Demands for law-and-order have often had more to do with racist anti-crime hysteria than actual crime. But some on the left wrongly treat crime politics as pure panic, ignoring what many understandably perceive to be a real threat. In a letter to the editor objecting to Muhammad's review, Fortner complains of "a broader discourse that seeks to shame those who are concerned about black-on-black crime. It’s possible to recognize the devastating effects of black-on-black crime and at the same time support criminal justice reform."

As Fortner told me:

"I have been somewhat confused by why activists have not been open to extending their own discourse and rhetoric to include all the types of violence that undermine the dignity and worth of black lives. For me, it's, lets fight police brutality and lets fight black on black crime. The violence that inheres within urban communities is so vicious and so terrifying and so brutal that it deserves to be part of a broader movement against violence and for the dignity and worth of black lives."

A reticence to address crime falls short not only empirically but politically. It cedes a problem to the right for which the left, in reality, offers a more compelling explanation. It also reinforces the false belief that ending mass incarceration is primarily a matter of freeing nonviolent drug offenders when in fact decreasing sentences for violent offenders, many murderers included, must be part of any real program to end mass incarceration. Failing to pay attention to crime dismisses victims. It also renders hundreds of thousands of violent offenders invisible, and ultimately beyond the reach of decarceration.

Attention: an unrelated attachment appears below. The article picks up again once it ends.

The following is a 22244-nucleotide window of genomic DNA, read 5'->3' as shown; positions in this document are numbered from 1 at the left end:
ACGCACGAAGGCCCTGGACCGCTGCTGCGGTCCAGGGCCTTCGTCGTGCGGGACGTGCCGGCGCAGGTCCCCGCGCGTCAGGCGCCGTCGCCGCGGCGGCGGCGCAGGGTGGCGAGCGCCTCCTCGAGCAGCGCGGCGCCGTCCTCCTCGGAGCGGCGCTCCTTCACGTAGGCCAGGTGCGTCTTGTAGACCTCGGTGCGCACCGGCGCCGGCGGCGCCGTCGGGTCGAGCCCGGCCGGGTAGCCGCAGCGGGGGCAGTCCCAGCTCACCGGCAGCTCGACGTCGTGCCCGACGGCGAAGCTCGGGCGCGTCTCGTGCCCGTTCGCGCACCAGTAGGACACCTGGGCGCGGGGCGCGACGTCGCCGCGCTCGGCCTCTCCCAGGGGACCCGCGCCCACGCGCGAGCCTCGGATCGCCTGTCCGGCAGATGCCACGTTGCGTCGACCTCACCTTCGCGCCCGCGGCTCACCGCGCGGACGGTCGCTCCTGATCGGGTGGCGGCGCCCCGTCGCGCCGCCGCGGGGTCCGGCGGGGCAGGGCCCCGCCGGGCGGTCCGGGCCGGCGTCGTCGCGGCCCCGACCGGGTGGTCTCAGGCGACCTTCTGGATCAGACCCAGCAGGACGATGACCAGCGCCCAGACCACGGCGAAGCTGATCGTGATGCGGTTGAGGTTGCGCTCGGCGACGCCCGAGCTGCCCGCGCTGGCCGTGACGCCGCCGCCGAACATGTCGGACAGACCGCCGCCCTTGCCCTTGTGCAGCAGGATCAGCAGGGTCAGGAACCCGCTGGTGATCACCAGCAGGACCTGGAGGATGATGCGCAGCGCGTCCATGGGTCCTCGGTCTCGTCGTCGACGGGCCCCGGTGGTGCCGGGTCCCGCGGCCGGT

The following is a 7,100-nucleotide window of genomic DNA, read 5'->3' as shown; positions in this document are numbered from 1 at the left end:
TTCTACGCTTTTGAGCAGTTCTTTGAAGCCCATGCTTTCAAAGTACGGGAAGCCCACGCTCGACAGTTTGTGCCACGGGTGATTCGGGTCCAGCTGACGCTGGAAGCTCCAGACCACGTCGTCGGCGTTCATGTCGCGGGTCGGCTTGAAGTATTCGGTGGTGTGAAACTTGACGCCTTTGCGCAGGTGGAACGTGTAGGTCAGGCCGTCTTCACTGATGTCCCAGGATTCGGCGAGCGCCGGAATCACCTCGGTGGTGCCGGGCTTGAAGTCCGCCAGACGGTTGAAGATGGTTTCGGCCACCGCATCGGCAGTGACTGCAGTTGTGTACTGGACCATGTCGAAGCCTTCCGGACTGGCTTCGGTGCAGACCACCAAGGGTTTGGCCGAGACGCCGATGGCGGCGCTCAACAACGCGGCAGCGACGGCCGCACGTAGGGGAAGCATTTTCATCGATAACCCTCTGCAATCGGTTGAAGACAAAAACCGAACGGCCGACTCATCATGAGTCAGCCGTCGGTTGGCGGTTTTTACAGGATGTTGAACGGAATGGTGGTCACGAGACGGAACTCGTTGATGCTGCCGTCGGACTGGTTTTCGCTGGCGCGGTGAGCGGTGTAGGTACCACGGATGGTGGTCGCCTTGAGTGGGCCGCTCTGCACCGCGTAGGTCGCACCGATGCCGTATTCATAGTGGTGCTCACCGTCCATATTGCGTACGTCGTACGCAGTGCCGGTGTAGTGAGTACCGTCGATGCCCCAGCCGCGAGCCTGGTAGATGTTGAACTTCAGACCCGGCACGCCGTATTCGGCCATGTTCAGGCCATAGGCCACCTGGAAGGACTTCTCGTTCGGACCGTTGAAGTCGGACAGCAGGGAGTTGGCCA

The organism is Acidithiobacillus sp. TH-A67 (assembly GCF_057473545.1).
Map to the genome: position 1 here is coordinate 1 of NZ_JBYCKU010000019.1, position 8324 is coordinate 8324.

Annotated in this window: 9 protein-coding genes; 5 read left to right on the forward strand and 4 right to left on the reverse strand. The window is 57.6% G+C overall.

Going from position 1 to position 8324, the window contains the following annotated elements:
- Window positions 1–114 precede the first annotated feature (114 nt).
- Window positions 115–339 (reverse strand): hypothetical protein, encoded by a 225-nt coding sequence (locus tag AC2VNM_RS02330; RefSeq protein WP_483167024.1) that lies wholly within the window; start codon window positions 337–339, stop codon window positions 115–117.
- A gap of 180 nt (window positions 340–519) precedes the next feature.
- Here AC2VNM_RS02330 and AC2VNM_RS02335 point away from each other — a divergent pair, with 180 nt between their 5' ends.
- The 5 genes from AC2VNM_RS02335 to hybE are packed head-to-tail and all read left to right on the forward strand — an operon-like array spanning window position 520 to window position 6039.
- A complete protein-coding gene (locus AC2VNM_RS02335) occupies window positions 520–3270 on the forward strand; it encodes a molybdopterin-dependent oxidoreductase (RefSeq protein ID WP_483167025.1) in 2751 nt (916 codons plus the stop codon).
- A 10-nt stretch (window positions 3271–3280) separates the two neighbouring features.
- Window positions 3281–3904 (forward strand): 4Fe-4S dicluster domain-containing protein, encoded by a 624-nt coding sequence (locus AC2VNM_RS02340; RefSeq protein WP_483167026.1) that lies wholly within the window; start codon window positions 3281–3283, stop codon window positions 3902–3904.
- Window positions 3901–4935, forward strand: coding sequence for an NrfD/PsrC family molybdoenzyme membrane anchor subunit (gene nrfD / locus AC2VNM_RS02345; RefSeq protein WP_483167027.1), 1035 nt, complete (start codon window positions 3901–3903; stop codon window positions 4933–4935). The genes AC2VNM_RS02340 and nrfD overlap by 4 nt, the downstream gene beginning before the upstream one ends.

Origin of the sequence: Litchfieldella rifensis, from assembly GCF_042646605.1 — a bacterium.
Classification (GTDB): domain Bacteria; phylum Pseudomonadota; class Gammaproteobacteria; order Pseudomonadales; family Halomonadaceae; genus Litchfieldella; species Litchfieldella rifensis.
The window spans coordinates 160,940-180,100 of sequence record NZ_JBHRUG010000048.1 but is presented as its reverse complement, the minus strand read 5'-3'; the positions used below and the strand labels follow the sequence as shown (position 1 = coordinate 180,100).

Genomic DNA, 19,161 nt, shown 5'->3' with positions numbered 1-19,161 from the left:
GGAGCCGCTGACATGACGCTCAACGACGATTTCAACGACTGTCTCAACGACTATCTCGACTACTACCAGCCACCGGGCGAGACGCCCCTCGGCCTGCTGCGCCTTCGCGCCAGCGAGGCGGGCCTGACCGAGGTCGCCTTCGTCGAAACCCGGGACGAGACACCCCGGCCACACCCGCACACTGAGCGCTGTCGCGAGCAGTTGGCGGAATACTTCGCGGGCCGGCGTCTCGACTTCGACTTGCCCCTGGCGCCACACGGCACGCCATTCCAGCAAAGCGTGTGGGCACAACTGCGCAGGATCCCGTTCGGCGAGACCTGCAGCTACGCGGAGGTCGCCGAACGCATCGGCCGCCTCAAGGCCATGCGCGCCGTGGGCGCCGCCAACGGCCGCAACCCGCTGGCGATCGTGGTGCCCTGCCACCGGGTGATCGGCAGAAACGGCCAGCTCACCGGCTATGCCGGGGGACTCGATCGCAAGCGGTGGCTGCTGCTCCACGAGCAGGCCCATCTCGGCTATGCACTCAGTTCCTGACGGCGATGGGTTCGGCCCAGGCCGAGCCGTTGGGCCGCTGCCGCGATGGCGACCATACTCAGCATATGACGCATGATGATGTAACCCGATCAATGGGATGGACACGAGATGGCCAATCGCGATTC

A recent poll found that two-thirds of black people preferred the phrase "All Lives Matter" to "Black Lives Matter," countless internet think pieces notwithstanding. Conservative media unsurprisingly seized on the news as some sort of grand vindication. But debates considered to be very important to activists can seem arcane to the public at large: All it probably means is that black community perspectives are complex and diverse, encompassing conflicting desires for more, better, and less policing; there are condemnations of root causes alongside the pitiless condemnation of violent wrongdoers.

Despite the tenuousness of some of Fortner's sweeping claims, his book is an important historical witness to an understudied current in black politics, and a warning against treating the black community as a homogenous mass. It's also a reminder that while the morality of mass incarceration is incontrovertibly horrible, its roots are complex and sometimes counterintuitive, rooted not only in white racism but also aspects of the victims and women's movements, little-remembered technocrats and institutional developments, the lack of a strong welfare state, in liberal pressure to make sentencing more fair, and in crime, both real and perceived. As Gottschalk writes in Caught, "The full story of black politics and the rise of the carceral state has yet to be written." Fortner's book will be part of that conversation.

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By Daniel Denvir

Daniel Denvir is a writer at Salon covering criminal justice, policing, education, inequality and politics. You can follow him at Twitter @DanielDenvir.